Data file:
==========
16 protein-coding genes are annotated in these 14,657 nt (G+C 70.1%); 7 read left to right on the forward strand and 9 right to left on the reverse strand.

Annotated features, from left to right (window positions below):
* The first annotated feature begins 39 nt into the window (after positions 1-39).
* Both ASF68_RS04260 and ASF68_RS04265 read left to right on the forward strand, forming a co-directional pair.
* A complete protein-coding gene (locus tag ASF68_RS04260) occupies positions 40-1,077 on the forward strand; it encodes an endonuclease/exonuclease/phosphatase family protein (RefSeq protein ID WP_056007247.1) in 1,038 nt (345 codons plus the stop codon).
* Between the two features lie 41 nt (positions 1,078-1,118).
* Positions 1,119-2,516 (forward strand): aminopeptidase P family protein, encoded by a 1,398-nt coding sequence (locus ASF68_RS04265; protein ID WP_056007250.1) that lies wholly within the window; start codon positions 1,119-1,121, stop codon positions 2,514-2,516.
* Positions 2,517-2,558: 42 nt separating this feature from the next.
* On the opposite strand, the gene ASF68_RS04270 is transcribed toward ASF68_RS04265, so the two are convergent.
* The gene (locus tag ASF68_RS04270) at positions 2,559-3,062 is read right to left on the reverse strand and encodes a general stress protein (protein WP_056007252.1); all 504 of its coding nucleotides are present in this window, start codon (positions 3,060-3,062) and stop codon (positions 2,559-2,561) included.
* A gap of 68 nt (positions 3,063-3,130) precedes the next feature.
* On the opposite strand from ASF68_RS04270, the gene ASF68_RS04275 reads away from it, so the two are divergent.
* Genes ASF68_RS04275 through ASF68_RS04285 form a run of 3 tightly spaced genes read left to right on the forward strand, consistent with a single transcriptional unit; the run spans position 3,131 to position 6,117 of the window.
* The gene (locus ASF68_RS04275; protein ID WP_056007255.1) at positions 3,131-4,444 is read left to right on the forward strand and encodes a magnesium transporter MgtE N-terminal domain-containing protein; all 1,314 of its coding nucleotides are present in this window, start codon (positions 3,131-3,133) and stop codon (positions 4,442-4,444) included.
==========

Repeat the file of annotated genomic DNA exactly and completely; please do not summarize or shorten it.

16 protein-coding genes are annotated in these 14,657 nt (G+C 70.1%); 7 read left to right on the forward strand and 9 right to left on the reverse strand.

Annotated features, from left to right (window positions below):
* The first annotated feature begins 39 nt into the window (after positions 1-39).
* Both ASF68_RS04260 and ASF68_RS04265 read left to right on the forward strand, forming a co-directional pair.
* A complete protein-coding gene (locus tag ASF68_RS04260) occupies positions 40-1,077 on the forward strand; it encodes an endonuclease/exonuclease/phosphatase family protein (RefSeq protein ID WP_056007247.1) in 1,038 nt (345 codons plus the stop codon).
* Between the two features lie 41 nt (positions 1,078-1,118).
* Positions 1,119-2,516 (forward strand): aminopeptidase P family protein, encoded by a 1,398-nt coding sequence (locus ASF68_RS04265; protein ID WP_056007250.1) that lies wholly within the window; start codon positions 1,119-1,121, stop codon positions 2,514-2,516.
* Positions 2,517-2,558: 42 nt separating this feature from the next.
* On the opposite strand, the gene ASF68_RS04270 is transcribed toward ASF68_RS04265, so the two are convergent.
* The gene (locus tag ASF68_RS04270) at positions 2,559-3,062 is read right to left on the reverse strand and encodes a general stress protein (protein WP_056007252.1); all 504 of its coding nucleotides are present in this window, start codon (positions 3,060-3,062) and stop codon (positions 2,559-2,561) included.
* A gap of 68 nt (positions 3,063-3,130) precedes the next feature.
* On the opposite strand from ASF68_RS04270, the gene ASF68_RS04275 reads away from it, so the two are divergent.
* Genes ASF68_RS04275 through ASF68_RS04285 form a run of 3 tightly spaced genes read left to right on the forward strand, consistent with a single transcriptional unit; the run spans position 3,131 to position 6,117 of the window.
* The gene (locus ASF68_RS04275; protein ID WP_056007255.1) at positions 3,131-4,444 is read left to right on the forward strand and encodes a magnesium transporter MgtE N-terminal domain-containing protein; all 1,314 of its coding nucleotides are present in this window, start codon (positions 3,131-3,133) and stop codon (positions 4,442-4,444) included.